The empty storefronts and lots left in the wake of the late 2000s Great Recession aided the explosion of pop-up architecture. Anderton describes the change in the City of Glendale, a suburb of Los Angeles. "Retailers were pulling out and they had nothing to put in the space. The city looked to the example of pop-up art events, and they brought artists into these spaces. The idea was, better to have a temporary occupier of those spaces than just have it there sitting dormant." Flailing downtowns appropriated the once-countercultural idea of pop-ups, both accelerating and publicizing the trend. Anderton notes the juxtaposition: "The so-called mainstream, in this case a jurisdiction, was looking to pop-ups."
Dismaland too, fits into a pop-up architecture heritage that is a mix of the countercultural, the avant garde, and sometimes the mainstream. Banksy’s "bemusement" park was a carefully crafted, effective, and evocative temporary architecture experience, yes. At the same time, Dismaland was a huge media event. A commercial success by most accounts—and yet one also fraught with a number of controversies that had many questioning Dismaland’s authenticity and artistry.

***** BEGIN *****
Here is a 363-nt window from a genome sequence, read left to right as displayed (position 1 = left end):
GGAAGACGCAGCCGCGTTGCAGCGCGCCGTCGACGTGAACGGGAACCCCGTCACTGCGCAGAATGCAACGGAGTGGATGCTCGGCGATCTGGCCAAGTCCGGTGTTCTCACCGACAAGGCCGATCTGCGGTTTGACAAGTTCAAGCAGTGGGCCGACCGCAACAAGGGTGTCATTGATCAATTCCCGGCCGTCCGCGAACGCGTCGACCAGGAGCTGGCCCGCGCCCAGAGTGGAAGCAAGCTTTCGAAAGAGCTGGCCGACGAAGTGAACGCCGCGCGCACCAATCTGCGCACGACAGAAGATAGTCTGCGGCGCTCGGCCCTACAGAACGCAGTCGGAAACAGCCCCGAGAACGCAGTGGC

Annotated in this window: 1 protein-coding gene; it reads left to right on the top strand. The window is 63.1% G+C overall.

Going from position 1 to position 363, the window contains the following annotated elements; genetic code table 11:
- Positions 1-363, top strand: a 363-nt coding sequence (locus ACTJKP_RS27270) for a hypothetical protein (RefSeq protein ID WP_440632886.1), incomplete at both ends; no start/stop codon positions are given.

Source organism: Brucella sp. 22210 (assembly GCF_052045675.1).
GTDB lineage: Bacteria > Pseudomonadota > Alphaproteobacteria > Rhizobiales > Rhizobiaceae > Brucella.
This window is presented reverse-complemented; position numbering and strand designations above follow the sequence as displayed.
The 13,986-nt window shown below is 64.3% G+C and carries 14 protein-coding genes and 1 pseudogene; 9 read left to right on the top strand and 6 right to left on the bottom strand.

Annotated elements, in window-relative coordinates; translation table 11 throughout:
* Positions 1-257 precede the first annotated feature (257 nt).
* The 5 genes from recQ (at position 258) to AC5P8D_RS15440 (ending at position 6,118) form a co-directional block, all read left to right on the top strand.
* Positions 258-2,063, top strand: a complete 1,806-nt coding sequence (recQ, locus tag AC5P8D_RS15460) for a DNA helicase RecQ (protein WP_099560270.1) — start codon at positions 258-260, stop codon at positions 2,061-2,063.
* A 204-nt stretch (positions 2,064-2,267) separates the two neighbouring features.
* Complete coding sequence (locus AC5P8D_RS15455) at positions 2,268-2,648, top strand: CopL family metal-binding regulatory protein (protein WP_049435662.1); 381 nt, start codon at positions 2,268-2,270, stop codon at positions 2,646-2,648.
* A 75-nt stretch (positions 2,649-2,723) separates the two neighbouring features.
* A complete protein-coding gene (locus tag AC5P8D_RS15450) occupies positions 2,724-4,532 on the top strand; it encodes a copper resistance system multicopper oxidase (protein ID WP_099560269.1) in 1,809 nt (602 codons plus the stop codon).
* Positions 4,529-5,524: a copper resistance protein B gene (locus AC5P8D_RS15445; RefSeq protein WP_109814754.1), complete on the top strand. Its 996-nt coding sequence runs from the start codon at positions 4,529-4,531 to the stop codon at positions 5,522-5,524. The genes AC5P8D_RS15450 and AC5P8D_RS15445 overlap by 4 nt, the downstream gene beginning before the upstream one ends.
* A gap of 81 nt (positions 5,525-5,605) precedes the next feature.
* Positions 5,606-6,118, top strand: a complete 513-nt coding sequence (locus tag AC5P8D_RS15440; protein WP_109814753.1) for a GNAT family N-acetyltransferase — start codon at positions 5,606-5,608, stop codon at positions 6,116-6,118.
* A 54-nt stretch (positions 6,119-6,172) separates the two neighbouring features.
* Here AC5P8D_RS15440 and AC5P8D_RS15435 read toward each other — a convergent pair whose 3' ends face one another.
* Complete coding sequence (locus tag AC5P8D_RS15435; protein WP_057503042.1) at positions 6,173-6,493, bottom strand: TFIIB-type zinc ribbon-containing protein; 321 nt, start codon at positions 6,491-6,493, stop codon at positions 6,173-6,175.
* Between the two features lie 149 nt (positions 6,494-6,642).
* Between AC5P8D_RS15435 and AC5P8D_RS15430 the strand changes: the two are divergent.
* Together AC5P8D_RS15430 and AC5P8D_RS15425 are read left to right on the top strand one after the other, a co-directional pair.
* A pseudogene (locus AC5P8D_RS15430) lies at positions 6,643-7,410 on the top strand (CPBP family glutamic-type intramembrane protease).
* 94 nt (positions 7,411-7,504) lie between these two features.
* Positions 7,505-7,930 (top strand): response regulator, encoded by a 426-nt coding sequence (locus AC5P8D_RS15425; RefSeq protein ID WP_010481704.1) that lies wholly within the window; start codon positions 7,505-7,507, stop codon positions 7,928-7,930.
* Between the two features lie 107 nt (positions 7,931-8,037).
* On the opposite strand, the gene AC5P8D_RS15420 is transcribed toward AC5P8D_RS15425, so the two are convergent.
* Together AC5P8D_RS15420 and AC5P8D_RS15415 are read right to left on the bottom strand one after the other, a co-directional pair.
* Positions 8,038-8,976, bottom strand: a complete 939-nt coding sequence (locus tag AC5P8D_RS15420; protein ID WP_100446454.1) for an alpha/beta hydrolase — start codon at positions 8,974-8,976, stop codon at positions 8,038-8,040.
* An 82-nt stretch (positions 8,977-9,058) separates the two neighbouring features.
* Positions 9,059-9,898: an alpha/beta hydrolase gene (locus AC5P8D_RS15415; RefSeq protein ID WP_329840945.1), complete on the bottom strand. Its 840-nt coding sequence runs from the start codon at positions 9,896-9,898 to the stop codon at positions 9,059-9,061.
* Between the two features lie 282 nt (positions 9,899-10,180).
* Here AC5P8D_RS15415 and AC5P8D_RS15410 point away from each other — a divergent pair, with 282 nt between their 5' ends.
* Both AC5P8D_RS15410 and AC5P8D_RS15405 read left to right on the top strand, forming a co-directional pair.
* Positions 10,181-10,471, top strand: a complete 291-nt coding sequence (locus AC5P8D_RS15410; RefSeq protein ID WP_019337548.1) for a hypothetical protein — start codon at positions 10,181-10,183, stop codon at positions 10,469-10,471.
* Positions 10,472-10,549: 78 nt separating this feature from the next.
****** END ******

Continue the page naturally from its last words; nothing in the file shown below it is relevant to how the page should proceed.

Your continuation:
Social media has proven to be a powerful force when it comes to publicizing pop-up design. Overnight, social media can turn one sculpture or one shipping container micro-community into an obsessively sought-after tourist attraction. Being the first to post, tweet, share, ‘gram, or upload captures of these unique pop-up forms makes us feel sharp and in the know, according to Jonah Berger, professor of marketing at University of Pennsylvania’s Wharton School and author of Contagious: Why Things Catch On.